Lorna also commented on the social consequences that an increased pain threshold and a desensitisation of punishment may incite, children who are used to violence will of course grow up with anger and perpetuate a resentment to learn. In extreme cases children will stuff exercise books or kanga’s underneath their clothes to protect them from the cane. So instead of the canes shaping their behaviour they become more radical and aggressive. A recent analysis of the physical punishement of children conducted by the Canandian Medical Assosiation substantiates this, clearly indicating the damaging impact on chidlrens long term development.
The legal boundaries of corporal punishment in schools are incredibly blurred; there are lots of different laws saying lots of different things with no obvious accountability. Under the UN Convention on the Rights of the Child (CRC), an international treaty to which Tanzania is signatory declares that
States Parties shall take all appropriate legislative, administrative, social and educational measures to protect the child from all forms of physical or mental violence, injury or abuse, neglect or negligent treatment, maltreatment or exploitation, including sexual abuse, while in the care of parent(s), legal guardian(s) or any other person who has the care of the child” (Article 19).
The Tanzanian Government therefore has an international obligation to protect and embed child rights within society. This is addressed in the Law of the Child Act (2009) which states that guardians ‘should protect children from all forms of violence (article 9). However, this article is undermined by article 13, allowing ‘justifiable correction’ which does not exclude all forms of corporal punishment.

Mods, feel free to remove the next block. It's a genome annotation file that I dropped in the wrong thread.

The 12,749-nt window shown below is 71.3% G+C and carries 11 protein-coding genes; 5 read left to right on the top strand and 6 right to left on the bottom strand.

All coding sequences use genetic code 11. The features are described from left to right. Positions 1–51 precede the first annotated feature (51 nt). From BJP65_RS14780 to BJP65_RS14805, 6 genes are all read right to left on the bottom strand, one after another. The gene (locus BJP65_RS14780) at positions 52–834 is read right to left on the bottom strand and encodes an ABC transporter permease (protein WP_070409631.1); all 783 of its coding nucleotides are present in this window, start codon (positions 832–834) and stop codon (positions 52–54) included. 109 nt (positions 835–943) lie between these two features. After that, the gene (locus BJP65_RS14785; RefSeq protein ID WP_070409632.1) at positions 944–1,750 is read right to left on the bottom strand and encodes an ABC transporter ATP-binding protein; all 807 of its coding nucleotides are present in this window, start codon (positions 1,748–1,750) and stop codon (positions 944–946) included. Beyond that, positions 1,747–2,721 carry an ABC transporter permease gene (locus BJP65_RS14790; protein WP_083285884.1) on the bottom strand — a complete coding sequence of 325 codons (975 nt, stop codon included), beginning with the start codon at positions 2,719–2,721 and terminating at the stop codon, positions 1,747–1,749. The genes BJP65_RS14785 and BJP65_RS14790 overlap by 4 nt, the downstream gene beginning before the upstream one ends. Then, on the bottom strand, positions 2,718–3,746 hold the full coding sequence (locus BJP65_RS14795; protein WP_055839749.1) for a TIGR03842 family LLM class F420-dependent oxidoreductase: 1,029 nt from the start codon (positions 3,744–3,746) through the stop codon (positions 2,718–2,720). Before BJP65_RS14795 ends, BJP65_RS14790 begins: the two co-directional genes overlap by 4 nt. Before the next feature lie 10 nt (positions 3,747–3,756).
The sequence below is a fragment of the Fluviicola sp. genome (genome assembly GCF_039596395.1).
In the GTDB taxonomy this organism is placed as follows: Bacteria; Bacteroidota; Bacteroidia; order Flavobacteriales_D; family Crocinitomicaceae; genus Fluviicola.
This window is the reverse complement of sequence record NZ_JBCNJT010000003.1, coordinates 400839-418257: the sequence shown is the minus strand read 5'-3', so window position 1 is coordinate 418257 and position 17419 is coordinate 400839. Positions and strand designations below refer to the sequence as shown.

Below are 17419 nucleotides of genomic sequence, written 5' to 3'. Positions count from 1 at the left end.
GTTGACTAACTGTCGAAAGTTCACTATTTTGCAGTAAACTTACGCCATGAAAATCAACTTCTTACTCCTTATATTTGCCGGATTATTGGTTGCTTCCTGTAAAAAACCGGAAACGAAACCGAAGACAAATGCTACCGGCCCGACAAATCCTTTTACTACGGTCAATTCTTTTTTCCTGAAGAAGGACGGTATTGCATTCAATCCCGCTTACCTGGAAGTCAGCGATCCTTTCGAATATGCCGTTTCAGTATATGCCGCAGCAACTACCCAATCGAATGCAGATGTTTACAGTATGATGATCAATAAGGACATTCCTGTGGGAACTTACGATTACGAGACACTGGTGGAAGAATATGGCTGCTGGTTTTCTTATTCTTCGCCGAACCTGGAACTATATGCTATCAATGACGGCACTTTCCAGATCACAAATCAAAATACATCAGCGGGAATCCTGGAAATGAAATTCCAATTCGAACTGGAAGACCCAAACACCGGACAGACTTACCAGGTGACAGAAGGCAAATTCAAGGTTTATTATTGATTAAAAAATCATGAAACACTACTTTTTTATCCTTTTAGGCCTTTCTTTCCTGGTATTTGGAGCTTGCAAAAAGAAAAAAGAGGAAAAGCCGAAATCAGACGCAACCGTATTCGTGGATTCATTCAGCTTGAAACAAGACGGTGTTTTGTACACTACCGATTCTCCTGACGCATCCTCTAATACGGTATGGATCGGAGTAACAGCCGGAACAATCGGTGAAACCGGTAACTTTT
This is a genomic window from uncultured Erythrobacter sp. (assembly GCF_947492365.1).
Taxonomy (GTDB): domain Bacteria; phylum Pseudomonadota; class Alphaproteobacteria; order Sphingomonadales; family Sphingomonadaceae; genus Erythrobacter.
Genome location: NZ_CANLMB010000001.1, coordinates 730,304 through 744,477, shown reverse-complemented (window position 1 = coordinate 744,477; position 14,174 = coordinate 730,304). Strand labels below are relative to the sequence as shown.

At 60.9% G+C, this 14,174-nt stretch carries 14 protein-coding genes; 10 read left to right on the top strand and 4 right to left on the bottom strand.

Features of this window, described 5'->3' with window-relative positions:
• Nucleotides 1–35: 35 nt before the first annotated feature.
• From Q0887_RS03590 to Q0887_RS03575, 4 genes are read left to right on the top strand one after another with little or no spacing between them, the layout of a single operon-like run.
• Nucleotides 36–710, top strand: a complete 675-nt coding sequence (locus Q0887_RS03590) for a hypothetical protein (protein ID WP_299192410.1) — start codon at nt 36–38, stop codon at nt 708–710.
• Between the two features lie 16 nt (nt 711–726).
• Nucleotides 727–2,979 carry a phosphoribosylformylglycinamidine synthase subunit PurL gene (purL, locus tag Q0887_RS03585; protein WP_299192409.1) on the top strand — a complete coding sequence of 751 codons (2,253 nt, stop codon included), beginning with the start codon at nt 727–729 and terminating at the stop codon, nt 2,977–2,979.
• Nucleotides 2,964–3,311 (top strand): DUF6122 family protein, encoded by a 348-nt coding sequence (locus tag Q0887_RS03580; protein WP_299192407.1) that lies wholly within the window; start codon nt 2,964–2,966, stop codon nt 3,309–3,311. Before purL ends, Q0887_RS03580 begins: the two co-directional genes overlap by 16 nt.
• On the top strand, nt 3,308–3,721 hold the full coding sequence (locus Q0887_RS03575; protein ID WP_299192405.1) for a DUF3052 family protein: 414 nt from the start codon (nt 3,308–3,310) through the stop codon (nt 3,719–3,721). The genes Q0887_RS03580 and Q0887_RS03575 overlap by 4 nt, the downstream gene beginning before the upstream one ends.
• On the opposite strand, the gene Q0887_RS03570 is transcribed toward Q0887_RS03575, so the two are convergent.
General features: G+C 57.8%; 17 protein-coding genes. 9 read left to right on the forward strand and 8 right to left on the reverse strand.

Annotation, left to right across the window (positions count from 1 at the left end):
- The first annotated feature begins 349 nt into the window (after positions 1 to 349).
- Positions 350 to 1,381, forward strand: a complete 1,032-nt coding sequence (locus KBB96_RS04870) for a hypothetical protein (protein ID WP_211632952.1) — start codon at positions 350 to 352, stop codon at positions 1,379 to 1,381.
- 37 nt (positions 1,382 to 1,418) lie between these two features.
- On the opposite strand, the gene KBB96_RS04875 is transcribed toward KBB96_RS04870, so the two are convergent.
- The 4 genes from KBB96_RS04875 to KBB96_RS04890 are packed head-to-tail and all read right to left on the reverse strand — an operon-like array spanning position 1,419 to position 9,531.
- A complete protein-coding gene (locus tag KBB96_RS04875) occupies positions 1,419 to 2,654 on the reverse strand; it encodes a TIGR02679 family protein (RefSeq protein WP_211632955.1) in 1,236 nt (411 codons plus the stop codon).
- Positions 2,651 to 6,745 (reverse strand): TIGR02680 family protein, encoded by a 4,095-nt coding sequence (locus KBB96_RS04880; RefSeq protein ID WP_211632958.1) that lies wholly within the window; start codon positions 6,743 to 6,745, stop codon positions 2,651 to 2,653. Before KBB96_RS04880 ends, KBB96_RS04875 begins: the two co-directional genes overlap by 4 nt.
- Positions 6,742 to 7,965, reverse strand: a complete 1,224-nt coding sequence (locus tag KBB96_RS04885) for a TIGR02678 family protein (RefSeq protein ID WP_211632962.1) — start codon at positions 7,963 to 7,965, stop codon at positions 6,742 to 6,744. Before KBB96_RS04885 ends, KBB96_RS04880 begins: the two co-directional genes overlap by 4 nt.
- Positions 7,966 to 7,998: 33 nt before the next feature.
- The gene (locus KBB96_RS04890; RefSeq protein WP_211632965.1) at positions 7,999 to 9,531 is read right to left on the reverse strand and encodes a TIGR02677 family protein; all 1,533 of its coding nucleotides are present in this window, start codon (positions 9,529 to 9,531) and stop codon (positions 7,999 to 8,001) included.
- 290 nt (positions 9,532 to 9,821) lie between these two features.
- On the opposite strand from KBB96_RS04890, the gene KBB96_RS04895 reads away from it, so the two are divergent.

Concentration in classrooms is already poor due to lack of food and hunger. The government says that schools should provide food for the pupils but fail to provide a budget for this. Parents are therefore asked to contribute maize and beans every quarter, but often struggle. Last year was particularly difficult due to the East African Drought there was barely a harvest. Before Childreach International started their school farming project at Mgungani, many teachers thought children were being possessed, it was clear to a nutritionist that these children were malnourished.
There are many barriers to learning in place here. For some, school is the only chance they get to eat and this hunger tests levels of concentration. Combined with the pain and fear from caning and exhausting chores like cleaning and collecting firewood it is hardly astonishing that passing standard seven examinations appeared frequently in last week’s happy drawings.
In my final comment I would like to contest the justification of caning by educational professionals as ‘an African thing’, it isn’t. Tanzania inherited corporal punishment from Colonialism which was initially introduced by the Germans in 1886 and upheld by the British who replaced the strap with the cane. In 1952 the British proposed abolition which was reject by local opinion.
Making Art, Making Me will be introducing child rights into our forthcoming workshops, with particualr reference to Article 19.